These are ultra fine mica powders, used as a « load » to provide an iridescent effect.
About 25g of pearls per liter of mixture can be added to create a richly-coloured sparkling resin.
There are many different types of pearls, transparent, opaque and tinted
(see the colour chart detailing the 48 colours for Stardust® pearls)
Pearls and dyes can be combined to create extraordinary visual effects.
The WWA resin provides an extra hard and gloss surface. One can apply topcoat of course, or polish using a polisher and a polishing paste, to increase the gloss and remove any defects.
Make a light table with a phosphorescent casting:
Phosphorescent (or photoluminescent) pigments store the light and release it gradually in the form of phosphorescence.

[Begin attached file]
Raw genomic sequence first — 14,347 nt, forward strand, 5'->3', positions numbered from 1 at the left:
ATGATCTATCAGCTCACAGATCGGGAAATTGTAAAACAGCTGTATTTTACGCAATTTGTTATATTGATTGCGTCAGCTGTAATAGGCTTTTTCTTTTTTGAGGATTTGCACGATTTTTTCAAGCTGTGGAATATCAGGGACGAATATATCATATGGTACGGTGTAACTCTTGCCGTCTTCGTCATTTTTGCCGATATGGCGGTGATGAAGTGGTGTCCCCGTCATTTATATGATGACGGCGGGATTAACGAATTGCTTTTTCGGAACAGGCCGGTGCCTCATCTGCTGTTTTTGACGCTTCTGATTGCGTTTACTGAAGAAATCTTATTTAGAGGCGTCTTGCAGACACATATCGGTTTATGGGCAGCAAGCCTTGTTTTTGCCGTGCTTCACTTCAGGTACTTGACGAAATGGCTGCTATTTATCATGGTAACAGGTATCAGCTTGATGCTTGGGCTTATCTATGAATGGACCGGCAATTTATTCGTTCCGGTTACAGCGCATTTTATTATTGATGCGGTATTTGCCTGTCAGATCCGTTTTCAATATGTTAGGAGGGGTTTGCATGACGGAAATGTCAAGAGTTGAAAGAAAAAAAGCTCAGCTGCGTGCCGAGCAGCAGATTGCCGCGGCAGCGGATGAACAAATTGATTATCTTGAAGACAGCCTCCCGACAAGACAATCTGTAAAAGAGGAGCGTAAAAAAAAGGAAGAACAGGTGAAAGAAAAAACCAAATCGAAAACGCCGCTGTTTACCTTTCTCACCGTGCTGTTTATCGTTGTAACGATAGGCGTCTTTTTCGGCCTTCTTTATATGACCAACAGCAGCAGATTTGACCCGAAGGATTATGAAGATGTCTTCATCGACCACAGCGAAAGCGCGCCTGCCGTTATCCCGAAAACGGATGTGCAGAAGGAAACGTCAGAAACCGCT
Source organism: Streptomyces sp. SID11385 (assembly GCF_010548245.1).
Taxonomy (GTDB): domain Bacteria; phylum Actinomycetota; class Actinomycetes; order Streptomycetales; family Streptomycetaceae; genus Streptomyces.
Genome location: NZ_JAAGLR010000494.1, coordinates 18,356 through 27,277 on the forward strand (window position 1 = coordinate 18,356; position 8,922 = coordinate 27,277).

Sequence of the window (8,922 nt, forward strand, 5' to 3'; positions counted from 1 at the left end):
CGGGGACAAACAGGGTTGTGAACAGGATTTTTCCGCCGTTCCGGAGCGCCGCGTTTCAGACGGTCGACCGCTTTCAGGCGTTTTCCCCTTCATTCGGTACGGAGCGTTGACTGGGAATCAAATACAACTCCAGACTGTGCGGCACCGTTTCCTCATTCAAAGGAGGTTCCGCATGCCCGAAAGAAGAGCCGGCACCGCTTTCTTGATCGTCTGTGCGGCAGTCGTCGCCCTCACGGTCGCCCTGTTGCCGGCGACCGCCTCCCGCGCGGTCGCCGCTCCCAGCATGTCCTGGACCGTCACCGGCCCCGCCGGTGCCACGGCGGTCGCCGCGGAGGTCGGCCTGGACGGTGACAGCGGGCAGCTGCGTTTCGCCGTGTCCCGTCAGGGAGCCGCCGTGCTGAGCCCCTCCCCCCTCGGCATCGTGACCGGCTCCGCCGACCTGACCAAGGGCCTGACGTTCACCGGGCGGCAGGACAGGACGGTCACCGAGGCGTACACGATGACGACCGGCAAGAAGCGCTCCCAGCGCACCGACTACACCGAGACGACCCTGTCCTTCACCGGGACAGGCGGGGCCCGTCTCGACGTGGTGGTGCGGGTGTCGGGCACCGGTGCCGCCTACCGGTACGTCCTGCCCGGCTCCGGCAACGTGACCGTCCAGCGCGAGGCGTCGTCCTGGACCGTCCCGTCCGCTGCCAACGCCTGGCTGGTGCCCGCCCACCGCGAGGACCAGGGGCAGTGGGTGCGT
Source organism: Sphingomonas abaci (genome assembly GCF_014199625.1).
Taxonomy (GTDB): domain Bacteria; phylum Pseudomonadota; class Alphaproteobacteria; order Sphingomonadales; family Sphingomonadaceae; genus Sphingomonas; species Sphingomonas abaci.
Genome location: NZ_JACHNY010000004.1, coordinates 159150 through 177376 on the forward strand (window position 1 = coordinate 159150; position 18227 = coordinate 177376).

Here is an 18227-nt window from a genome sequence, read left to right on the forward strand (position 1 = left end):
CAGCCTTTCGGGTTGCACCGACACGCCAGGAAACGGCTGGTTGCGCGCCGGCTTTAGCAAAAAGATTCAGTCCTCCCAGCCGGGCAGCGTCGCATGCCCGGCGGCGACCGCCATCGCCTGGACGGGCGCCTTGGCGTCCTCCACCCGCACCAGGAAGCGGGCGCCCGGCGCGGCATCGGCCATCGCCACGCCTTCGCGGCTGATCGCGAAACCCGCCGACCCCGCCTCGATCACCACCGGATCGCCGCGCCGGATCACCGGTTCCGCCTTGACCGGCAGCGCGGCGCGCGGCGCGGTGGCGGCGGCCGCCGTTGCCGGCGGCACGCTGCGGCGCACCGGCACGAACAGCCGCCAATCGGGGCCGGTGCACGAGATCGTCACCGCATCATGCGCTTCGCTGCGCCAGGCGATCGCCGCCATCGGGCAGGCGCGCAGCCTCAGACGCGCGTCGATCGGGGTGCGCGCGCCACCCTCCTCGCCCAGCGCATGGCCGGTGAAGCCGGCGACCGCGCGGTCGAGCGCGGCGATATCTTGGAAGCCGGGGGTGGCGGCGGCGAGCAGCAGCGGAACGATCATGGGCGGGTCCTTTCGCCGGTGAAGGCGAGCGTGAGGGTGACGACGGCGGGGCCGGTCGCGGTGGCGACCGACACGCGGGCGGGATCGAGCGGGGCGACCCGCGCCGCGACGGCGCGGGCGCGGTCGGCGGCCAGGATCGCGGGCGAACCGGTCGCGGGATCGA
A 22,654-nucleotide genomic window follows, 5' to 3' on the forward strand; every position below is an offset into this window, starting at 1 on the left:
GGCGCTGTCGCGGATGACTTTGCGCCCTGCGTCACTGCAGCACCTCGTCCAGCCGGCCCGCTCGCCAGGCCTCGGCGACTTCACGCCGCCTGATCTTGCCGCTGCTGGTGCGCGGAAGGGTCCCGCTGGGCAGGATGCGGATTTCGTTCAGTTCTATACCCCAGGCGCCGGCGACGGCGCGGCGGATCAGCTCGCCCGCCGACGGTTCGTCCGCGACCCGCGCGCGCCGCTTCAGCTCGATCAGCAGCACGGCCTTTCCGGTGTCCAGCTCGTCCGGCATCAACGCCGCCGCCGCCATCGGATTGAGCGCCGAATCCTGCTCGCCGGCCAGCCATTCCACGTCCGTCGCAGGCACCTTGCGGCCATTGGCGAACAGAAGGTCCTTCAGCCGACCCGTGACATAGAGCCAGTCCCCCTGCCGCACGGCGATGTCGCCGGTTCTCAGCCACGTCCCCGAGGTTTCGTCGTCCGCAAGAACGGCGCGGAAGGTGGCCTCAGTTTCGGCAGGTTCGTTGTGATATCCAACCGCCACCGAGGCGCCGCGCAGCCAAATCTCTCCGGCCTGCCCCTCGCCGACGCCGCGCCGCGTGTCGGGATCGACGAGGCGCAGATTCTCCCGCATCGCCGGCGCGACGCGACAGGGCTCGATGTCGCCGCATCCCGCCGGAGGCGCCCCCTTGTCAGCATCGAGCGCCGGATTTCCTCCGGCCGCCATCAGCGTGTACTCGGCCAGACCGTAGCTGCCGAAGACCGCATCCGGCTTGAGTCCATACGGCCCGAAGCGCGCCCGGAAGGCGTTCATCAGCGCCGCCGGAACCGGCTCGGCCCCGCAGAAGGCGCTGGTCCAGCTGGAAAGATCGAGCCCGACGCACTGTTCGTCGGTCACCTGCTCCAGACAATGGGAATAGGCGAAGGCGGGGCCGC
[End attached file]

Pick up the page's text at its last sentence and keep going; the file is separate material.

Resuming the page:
They are naturally whitish by day, or coloured and glow in the dark.
There is also a range of day-coloured phosphorescent pigments.
Find the complete range here, in many colours and sizes.
Successful implementation with an epoxy resin:
These pigments are compatible with epoxy resin and easy to mix.
About 50 to 100g per liter of resin are added.
These pigments are quite heavy, and we must absolutely prevent them from falling before the resin curing.
There are two ways to keep them in suspension in the resin:
– use the finest pigments (1-5µm or 5-15µm) as they are lighter
– choose a quick-setting resin, such as Resoltech 4000 resin, which allows a 2cm layer to cure in 30min.